Topics: Is low maintenance a turn off?
Like officious little men in baggy gray suits, the guinea fowl scuttle up and down our driveway. Since dawn, they've been scouring our orchard for beetles, locusts, spiders, and ticks. Now they are ready to patrol our yard and garden for ants, cockroaches, flies, wasps, termites, cutworms, grubs, and snails. The guinea fowl are relentless in their pursuit.
I can remember a time when my husband and I had no guineas. Our former flock had roosted in trees and nested on the ground where, one by one, they had fallen prey to owls and foxes. While we were guinea-less, our potato crop was denuded by potato beetles, our hibiscus hedge was decimated by locusts, and we lost several fruit trees to flat-head borers. We soon realized that our "little gray men" had given us far more than just a pleasant diversion (and occasional good eating). So we got a new crew to work our land, and I hope never to live without these little guys again.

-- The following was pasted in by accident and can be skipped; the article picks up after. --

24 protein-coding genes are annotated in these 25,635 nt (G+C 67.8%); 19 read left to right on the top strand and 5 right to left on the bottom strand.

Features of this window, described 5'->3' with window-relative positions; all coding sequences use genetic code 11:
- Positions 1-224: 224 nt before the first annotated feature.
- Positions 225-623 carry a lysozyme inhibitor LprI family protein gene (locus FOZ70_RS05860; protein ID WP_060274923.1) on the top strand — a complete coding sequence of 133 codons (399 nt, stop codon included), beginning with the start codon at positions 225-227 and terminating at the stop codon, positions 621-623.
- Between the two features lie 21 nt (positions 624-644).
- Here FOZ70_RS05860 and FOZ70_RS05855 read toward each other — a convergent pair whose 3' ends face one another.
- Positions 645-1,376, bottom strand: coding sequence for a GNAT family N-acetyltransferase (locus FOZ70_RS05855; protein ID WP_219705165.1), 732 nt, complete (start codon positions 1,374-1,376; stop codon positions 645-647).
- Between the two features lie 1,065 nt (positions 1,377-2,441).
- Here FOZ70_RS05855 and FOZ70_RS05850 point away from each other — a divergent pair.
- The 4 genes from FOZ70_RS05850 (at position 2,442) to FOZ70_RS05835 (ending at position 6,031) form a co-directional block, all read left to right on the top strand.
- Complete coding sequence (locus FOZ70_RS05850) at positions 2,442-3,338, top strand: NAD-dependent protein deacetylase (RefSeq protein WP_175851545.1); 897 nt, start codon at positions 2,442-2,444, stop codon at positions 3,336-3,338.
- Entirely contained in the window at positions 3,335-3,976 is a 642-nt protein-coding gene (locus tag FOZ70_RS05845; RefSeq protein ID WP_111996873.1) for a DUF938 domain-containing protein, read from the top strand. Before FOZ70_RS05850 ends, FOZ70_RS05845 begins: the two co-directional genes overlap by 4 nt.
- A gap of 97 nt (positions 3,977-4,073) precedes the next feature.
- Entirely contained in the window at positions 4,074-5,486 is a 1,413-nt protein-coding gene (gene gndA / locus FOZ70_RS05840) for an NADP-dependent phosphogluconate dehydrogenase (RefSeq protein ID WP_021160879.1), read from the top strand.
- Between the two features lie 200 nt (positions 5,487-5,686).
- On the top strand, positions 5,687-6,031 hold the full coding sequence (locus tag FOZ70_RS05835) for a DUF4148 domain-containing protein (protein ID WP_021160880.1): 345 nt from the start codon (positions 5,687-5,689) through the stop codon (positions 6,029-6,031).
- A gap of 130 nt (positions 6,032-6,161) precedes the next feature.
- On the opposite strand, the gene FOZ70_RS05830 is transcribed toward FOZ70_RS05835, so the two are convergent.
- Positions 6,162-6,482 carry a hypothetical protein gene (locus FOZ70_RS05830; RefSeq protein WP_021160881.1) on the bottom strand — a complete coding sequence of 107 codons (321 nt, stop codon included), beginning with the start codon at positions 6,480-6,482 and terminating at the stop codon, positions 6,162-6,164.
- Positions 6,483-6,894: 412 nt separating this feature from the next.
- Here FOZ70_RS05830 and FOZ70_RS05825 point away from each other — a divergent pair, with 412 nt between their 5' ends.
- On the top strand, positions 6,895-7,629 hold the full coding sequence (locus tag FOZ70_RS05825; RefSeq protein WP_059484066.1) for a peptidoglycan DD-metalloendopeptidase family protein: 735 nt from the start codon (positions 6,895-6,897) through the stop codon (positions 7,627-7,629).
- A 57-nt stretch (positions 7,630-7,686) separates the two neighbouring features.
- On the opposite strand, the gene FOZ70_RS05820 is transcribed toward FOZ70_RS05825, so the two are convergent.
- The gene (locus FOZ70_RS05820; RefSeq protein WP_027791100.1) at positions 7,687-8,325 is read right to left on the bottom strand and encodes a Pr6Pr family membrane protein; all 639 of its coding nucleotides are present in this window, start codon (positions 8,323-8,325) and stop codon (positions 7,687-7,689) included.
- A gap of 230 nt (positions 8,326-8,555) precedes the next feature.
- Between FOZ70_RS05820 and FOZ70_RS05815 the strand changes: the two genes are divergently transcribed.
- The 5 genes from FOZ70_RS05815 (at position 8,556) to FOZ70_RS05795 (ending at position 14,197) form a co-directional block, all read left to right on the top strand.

Ask those who keep guineas why they have them and you'll get a different answer every time. Chicken and turkey farmers keep them to ward off poultry-eating predators. Ranchers turn them loose to discourage rattlers and copperheads. Country dwellers like the way they gobble down disease-carrying ticks. Orchardists use them to drive off marauding birds. Farmers put them to work patrolling for row crop pests. Guineas do all this without damaging crops. Sure, they'll take the occasional peck at a cultivated plant, but they much prefer insects, weeds, and seeds.